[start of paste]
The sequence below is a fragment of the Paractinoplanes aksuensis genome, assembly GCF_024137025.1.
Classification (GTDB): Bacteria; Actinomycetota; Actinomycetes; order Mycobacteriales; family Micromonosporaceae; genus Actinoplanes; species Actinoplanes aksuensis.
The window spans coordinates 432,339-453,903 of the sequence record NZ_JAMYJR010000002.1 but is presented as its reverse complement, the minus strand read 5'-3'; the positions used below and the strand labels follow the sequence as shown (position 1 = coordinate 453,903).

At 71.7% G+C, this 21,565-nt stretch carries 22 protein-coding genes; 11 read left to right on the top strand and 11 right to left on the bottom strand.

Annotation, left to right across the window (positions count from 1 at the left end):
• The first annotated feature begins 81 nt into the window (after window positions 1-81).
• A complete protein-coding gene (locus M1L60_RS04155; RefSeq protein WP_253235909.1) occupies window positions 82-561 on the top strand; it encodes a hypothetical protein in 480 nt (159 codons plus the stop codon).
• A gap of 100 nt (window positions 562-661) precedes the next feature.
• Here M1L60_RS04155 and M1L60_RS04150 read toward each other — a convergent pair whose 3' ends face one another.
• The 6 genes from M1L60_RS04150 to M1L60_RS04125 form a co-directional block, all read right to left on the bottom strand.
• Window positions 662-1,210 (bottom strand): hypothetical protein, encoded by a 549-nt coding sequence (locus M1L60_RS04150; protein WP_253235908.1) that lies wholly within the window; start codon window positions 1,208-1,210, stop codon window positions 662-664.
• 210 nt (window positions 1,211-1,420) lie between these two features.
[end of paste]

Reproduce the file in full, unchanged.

The sequence below is a fragment of the Paractinoplanes aksuensis genome, assembly GCF_024137025.1.
Classification (GTDB): Bacteria; Actinomycetota; Actinomycetes; order Mycobacteriales; family Micromonosporaceae; genus Actinoplanes; species Actinoplanes aksuensis.
The window spans coordinates 432,339-453,903 of the sequence record NZ_JAMYJR010000002.1 but is presented as its reverse complement, the minus strand read 5'-3'; the positions used below and the strand labels follow the sequence as shown (position 1 = coordinate 453,903).

At 71.7% G+C, this 21,565-nt stretch carries 22 protein-coding genes; 11 read left to right on the top strand and 11 right to left on the bottom strand.

Annotation, left to right across the window (positions count from 1 at the left end):
• The first annotated feature begins 81 nt into the window (after window positions 1-81).
• A complete protein-coding gene (locus M1L60_RS04155; RefSeq protein WP_253235909.1) occupies window positions 82-561 on the top strand; it encodes a hypothetical protein in 480 nt (159 codons plus the stop codon).
• A gap of 100 nt (window positions 562-661) precedes the next feature.
• Here M1L60_RS04155 and M1L60_RS04150 read toward each other — a convergent pair whose 3' ends face one another.
• The 6 genes from M1L60_RS04150 to M1L60_RS04125 form a co-directional block, all read right to left on the bottom strand.
• Window positions 662-1,210 (bottom strand): hypothetical protein, encoded by a 549-nt coding sequence (locus M1L60_RS04150; protein WP_253235908.1) that lies wholly within the window; start codon window positions 1,208-1,210, stop codon window positions 662-664.
• 210 nt (window positions 1,211-1,420) lie between these two features.